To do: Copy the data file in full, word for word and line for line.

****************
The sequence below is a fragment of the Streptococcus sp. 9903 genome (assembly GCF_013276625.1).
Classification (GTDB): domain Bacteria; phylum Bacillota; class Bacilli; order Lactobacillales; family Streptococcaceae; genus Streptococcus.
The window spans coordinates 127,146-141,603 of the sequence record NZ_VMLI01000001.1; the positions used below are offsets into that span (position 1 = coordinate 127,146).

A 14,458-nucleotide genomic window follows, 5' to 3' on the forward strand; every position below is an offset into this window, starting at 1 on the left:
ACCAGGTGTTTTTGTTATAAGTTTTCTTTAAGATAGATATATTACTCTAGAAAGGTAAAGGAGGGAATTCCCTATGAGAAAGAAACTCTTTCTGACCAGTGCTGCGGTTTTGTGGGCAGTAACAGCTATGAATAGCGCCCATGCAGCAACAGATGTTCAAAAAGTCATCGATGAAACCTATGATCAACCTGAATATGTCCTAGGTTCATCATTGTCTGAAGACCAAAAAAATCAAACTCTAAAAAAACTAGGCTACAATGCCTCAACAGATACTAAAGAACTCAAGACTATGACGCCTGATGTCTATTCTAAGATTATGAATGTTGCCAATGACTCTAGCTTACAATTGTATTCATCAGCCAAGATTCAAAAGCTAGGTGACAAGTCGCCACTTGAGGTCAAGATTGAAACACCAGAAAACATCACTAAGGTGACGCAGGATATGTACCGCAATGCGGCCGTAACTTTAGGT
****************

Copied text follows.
The sequence below is a fragment of the Streptococcus sp. 9903 genome (assembly GCF_013276625.1).
Classification (GTDB): domain Bacteria; phylum Bacillota; class Bacilli; order Lactobacillales; family Streptococcaceae; genus Streptococcus.
The window spans coordinates 127,146-141,603 of the sequence record NZ_VMLI01000001.1; the positions used below are offsets into that span (position 1 = coordinate 127,146).

A 14,458-nucleotide genomic window follows, 5' to 3' on the forward strand; every position below is an offset into this window, starting at 1 on the left:
ACCAGGTGTTTTTGTTATAAGTTTTCTTTAAGATAGATATATTACTCTAGAAAGGTAAAGGAGGGAATTCCCTATGAGAAAGAAACTCTTTCTGACCAGTGCTGCGGTTTTGTGGGCAGTAACAGCTATGAATAGCGCCCATGCAGCAACAGATGTTCAAAAAGTCATCGATGAAACCTATGATCAACCTGAATATGTCCTAGGTTCATCATTGTCTGAAGACCAAAAAAATCAAACTCTAAAAAAACTAGGCTACAATGCCTCAACAGATACTAAAGAACTCAAGACTATGACGCCTGATGTCTATTCTAAGATTATGAATGTTGCCAATGACTCTAGCTTACAATTGTATTCATCAGCCAAGATTCAAAAGCTAGGTGACAAGTCGCCACTTGAGGTCAAGATTGAAACACCAGAAAACATCACTAAGGTGACGCAGGATATGTACCGCAATGCGGCCGTAACTTTAGGT